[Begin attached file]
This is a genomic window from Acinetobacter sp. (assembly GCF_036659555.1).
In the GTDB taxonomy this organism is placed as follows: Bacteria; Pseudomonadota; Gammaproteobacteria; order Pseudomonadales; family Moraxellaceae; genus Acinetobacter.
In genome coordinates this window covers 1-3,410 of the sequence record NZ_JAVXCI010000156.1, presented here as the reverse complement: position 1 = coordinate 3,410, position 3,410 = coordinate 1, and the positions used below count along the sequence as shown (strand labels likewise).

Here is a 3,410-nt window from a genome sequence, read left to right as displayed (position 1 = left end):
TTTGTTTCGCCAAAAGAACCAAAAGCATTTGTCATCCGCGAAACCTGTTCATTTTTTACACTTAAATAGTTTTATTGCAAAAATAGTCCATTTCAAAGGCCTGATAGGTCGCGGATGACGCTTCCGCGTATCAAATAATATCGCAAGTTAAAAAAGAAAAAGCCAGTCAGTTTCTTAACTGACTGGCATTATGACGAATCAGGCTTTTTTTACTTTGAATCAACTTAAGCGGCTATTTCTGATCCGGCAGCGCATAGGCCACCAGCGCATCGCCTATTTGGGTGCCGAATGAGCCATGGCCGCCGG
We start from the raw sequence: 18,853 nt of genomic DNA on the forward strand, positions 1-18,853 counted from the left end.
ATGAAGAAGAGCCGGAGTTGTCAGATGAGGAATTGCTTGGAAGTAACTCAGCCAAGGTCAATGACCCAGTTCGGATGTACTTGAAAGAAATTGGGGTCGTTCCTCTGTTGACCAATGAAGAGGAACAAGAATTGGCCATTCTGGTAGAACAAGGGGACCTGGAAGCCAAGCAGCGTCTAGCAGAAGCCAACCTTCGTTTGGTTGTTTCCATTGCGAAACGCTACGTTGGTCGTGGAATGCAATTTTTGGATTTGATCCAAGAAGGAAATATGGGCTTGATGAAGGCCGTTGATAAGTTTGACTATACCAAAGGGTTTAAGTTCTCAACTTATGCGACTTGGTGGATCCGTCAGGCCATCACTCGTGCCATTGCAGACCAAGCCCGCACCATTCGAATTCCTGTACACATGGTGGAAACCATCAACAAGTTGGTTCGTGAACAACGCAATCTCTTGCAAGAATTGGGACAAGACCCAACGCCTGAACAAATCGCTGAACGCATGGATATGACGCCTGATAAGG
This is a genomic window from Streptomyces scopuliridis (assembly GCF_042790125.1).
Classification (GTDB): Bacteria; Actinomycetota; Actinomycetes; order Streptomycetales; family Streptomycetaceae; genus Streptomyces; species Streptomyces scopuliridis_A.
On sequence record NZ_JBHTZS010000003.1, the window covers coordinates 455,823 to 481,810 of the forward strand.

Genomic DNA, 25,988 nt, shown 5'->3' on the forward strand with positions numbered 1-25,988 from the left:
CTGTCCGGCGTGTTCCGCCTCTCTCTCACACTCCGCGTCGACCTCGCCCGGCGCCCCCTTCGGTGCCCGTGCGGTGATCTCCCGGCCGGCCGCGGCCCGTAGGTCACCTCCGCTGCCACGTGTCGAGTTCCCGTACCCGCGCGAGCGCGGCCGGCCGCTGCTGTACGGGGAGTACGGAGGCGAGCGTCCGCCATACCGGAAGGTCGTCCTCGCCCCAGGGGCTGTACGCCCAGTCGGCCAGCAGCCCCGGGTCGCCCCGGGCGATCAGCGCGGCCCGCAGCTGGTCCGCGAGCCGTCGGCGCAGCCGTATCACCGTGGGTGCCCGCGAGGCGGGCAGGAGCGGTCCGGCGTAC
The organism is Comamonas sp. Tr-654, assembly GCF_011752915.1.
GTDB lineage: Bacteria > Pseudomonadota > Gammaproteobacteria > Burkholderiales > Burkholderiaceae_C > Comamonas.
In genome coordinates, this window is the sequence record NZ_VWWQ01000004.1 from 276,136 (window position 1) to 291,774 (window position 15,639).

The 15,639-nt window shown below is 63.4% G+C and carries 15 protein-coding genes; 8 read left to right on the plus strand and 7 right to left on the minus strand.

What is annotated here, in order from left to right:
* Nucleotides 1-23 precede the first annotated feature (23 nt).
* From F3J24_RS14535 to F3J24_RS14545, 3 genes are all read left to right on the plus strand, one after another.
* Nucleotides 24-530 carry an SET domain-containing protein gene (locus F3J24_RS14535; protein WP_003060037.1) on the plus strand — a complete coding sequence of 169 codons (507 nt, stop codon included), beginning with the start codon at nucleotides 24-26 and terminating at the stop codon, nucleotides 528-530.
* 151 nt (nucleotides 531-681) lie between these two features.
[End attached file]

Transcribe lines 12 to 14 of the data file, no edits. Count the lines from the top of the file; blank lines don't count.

CTGTCCGGCGTGTTCCGCCTCTCTCTCACACTCCGCGTCGACCTCGCCCGGCGCCCCCTTCGGTGCCCGTGCGGTGATCTCCCGGCCGGCCGCGGCCCGTAGGTCACCTCCGCTGCCACGTGTCGAGTTCCCGTACCCGCGCGAGCGCGGCCGGCCGCTGCTGTACGGGGAGTACGGAGGCGAGCGTCCGCCATACCGGAAGGTCGTCCTCGCCCCAGGGGCTGTACGCCCAGTCGGCCAGCAGCCCCGGGTCGCCCCGGGCGATCAGCGCGGCCCGCAGCTGGTCCGCGAGCCGTCGGCGCAGCCGTATCACCGTGGGTGCCCGCGAGGCGGGCAGGAGCGGTCCGGCGTAC
The organism is Comamonas sp. Tr-654, assembly GCF_011752915.1.
GTDB lineage: Bacteria > Pseudomonadota > Gammaproteobacteria > Burkholderiales > Burkholderiaceae_C > Comamonas.